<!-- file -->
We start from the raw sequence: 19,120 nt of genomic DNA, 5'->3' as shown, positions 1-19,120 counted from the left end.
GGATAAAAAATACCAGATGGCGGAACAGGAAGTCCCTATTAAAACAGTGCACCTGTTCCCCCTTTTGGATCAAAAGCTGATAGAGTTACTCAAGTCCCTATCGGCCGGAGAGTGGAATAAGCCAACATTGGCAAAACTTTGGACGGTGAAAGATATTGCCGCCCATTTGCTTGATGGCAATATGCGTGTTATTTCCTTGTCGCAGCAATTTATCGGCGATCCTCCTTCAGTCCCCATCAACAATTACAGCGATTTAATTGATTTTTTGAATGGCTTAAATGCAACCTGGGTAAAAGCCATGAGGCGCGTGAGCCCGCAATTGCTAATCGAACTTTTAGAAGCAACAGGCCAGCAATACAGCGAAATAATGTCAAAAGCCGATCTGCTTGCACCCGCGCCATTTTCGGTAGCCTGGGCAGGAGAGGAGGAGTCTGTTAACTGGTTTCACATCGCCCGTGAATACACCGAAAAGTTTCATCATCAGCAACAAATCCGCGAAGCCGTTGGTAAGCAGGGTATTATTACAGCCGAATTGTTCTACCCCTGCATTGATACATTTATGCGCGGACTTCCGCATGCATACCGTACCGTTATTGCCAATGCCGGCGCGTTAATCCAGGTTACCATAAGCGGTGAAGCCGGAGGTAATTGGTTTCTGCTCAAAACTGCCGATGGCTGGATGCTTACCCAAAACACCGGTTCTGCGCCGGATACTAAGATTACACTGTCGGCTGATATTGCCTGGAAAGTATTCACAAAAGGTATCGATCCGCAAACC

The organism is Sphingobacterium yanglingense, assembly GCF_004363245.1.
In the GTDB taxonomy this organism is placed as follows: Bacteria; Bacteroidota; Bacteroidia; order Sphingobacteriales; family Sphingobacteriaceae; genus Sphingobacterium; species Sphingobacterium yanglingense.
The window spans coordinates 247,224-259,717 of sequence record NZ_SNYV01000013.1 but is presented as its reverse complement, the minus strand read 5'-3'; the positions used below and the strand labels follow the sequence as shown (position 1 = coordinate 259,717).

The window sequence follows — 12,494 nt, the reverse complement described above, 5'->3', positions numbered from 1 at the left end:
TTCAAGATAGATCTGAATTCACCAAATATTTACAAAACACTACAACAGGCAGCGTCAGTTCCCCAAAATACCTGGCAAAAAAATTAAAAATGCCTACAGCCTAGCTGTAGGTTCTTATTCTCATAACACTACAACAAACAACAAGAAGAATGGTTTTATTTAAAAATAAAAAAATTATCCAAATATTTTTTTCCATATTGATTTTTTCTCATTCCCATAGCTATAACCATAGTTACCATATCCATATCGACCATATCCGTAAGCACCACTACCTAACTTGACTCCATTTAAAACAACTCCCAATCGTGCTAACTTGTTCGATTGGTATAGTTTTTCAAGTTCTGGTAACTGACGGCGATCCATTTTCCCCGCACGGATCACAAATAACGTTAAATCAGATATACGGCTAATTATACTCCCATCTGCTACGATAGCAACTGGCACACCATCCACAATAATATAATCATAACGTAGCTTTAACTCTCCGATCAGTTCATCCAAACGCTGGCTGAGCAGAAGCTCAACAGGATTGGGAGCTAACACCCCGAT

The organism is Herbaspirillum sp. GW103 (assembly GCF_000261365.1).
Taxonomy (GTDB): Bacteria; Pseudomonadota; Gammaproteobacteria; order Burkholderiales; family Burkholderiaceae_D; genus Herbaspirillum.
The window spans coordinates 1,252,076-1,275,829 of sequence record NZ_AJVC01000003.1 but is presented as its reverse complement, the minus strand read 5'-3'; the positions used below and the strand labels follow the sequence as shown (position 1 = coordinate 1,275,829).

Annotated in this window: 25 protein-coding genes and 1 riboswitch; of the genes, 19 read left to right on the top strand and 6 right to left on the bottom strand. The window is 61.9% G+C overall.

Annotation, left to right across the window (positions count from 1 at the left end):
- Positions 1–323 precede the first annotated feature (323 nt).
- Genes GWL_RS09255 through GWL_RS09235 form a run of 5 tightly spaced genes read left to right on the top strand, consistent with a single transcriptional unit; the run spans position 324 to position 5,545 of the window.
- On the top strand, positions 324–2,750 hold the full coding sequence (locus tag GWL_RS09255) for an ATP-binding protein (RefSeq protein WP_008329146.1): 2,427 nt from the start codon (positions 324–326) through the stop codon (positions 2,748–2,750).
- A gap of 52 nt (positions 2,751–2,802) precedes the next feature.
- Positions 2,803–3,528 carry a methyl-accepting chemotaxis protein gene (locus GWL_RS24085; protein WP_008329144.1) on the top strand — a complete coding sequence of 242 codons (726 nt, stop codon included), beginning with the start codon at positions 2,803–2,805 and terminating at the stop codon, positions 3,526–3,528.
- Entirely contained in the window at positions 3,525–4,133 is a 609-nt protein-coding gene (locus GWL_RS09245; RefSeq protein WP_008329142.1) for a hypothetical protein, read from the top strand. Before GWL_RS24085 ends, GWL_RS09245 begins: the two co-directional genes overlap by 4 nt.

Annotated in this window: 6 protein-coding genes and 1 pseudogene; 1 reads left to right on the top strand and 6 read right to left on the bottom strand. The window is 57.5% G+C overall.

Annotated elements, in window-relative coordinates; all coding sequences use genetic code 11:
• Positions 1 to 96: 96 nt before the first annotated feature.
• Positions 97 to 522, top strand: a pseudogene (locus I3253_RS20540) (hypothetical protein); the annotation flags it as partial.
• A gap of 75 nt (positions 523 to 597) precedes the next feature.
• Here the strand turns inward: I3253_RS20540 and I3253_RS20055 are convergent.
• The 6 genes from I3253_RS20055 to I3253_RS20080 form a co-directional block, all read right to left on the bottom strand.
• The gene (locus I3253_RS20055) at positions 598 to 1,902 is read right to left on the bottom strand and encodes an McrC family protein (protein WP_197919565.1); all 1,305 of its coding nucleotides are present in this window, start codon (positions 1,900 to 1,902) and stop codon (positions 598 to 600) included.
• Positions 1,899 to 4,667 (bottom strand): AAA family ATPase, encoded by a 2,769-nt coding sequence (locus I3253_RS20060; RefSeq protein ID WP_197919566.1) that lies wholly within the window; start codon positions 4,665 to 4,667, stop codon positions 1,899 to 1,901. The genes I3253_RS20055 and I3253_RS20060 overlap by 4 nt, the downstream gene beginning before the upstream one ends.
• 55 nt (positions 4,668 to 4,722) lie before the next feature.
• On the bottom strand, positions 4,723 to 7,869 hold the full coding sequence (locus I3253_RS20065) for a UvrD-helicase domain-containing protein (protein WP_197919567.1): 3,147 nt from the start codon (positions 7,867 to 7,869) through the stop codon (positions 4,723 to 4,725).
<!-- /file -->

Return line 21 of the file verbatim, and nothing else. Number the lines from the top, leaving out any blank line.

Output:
• Positions 1 to 96: 96 nt before the first annotated feature.